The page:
B.C.’s John Horgan is second-most approved of premier in Canada

SASKATCHEWAN Premier Brad Wall, who announced his departure earlier this year, is back into majority approval in that province, according to the latest quarterly analysis of polling data from the Angus Reid Institute. He will leave politics as most popular premier in the country. This is a position he has held or co-held in each quarter of tracking since 2010.

John Horgan
Photo by Jay Sharma of Mahi Photo Studio

The only other Canadian provincial leader approaching majority approval is the newest addition to their ranks – British Columbia’s John Horgan. The BC NDP leader has had a busy quarter, announcing a referendum on electoral reform and approving the hotly debated Site C dam. Horgan, the second-most approved of relative to his provincial peers, has the sanction of 49 per cent of residents.

There are several premiers who hold the approval of a nearly identical number of their constituents. Manitoba’s Brian Pallister (34%), Quebec’s Philippe Couillard (32%), and Alberta’s Rachel Notley (32%) are all approved of by one-in-three. Each was within three points of this mark last quarter as well.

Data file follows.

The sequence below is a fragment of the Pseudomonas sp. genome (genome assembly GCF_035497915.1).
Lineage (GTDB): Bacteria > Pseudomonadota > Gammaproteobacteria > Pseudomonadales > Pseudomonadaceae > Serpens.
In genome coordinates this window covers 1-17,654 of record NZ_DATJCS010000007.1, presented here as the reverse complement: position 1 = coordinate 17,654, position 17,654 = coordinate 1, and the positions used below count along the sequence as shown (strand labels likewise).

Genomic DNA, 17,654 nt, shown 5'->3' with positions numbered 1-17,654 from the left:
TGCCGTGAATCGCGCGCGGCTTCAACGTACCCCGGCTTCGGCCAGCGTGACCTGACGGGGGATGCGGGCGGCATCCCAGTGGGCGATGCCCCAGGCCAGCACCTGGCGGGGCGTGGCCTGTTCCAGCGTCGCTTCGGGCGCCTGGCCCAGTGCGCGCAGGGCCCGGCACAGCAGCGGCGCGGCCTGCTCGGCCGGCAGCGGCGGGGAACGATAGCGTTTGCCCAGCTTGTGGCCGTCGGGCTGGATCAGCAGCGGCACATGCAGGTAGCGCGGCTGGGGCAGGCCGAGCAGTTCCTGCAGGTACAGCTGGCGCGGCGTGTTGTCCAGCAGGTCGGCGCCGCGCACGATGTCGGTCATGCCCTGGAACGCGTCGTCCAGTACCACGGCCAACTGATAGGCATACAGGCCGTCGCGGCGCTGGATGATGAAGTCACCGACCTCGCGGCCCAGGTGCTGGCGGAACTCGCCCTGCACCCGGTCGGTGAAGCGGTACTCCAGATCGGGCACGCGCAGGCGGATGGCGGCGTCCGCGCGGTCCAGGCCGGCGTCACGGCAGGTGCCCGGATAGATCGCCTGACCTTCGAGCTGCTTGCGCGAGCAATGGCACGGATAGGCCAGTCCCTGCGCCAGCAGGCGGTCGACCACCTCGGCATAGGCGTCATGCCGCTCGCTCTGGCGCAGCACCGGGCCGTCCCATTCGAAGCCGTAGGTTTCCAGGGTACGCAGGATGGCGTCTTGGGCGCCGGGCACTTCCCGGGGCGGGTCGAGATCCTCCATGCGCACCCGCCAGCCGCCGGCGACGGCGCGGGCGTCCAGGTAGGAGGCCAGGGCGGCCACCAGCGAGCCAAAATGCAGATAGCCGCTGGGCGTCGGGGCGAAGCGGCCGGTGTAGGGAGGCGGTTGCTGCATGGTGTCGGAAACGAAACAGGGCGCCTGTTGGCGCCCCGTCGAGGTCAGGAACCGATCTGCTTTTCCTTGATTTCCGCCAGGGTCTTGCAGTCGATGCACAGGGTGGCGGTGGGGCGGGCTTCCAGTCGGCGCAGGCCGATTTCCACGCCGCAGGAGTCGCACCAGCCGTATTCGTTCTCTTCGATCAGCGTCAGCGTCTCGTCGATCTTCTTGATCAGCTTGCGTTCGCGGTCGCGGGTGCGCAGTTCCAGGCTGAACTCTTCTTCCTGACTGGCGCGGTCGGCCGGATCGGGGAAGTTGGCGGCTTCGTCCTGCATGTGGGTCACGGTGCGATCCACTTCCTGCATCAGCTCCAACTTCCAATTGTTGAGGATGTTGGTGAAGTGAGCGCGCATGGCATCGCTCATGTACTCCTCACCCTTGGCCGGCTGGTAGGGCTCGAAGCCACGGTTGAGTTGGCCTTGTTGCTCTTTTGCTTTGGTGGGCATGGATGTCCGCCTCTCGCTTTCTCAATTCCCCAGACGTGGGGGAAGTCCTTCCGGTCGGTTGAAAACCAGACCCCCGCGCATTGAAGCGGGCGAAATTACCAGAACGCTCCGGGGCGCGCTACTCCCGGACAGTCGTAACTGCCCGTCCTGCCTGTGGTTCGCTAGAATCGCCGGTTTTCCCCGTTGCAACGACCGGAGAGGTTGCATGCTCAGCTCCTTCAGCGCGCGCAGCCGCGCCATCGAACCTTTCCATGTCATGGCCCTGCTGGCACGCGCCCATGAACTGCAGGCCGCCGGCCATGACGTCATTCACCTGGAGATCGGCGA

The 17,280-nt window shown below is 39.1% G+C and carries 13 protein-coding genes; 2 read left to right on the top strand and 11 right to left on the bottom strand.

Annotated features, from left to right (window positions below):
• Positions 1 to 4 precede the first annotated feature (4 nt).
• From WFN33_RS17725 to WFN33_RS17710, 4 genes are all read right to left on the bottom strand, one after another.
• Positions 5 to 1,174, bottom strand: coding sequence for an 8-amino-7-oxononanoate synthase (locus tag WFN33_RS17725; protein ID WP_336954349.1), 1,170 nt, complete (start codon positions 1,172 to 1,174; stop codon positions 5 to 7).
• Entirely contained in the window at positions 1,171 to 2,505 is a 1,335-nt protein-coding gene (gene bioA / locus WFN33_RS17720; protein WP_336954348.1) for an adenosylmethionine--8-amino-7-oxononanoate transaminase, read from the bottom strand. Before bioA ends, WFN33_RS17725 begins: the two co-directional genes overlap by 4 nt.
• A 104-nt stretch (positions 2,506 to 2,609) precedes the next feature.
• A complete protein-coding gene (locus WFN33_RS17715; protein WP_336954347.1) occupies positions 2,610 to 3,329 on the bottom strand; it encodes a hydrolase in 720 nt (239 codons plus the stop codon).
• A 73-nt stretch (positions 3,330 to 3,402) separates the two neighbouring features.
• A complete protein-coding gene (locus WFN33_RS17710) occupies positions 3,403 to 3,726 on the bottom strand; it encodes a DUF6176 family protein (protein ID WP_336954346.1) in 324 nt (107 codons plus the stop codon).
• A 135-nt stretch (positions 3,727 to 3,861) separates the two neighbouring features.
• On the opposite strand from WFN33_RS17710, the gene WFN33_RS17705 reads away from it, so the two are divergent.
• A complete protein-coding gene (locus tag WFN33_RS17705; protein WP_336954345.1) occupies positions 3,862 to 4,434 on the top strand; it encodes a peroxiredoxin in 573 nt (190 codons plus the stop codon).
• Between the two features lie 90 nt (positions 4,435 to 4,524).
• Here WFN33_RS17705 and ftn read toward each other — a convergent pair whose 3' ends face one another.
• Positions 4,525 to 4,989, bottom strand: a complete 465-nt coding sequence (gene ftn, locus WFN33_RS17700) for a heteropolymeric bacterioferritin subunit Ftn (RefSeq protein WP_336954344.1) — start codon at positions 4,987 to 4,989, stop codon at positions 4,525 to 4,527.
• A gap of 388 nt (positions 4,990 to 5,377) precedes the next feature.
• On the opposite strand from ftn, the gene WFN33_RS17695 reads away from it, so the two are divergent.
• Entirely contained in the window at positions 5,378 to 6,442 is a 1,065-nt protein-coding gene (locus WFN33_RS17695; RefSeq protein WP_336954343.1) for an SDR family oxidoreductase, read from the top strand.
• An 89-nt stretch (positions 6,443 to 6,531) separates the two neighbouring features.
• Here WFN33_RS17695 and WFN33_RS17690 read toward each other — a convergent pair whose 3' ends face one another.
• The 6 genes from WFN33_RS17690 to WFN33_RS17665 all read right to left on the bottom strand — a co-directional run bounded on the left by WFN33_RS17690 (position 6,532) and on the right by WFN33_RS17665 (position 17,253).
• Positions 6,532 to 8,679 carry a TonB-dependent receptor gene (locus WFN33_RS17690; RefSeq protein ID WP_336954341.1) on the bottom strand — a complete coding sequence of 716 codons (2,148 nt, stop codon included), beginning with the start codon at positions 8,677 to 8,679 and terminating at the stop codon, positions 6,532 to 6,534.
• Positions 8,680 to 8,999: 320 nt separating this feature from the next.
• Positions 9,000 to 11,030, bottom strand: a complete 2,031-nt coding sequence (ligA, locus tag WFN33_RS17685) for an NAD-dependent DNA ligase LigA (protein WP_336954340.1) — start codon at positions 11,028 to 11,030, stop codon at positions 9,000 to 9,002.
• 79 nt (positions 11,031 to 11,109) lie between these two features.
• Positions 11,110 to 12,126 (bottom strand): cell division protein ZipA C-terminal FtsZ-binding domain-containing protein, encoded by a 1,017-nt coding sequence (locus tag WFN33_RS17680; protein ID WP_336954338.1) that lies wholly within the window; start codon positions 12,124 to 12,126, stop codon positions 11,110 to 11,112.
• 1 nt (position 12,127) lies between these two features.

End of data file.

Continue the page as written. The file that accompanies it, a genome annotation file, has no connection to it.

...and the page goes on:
Ontario Premier Kathleen Wynne remains the least popular provincial leader in the country, though the picture is not as dire as it was earlier in the year. Wynne hit a low point of just 12 per cent approval in March, but appears to be climbing out of the depths. After confirming plans to raise the minimum wage to $14 at the beginning of 2018, and again to $15 in 2019, she sees a third consecutive quarterly rise, this time up 3 points to hold the approval of one-in-five Ontarians (20%). Wynne faces re-election in 2018.

Newfoundland and Labrador Premier Dwight Ball has been among the lower ranks in premier approval since the second quarter of his term. This wave however, he makes the largest jump, up eight points to 35 per cent approval.

The biggest drop in approval this quarter belongs to Brian Gallant, who has sees his approval down 12 points since September.

Nova Scotia Premier Stephen McNeil, who was re-elected in May, is down 10 points this quarter.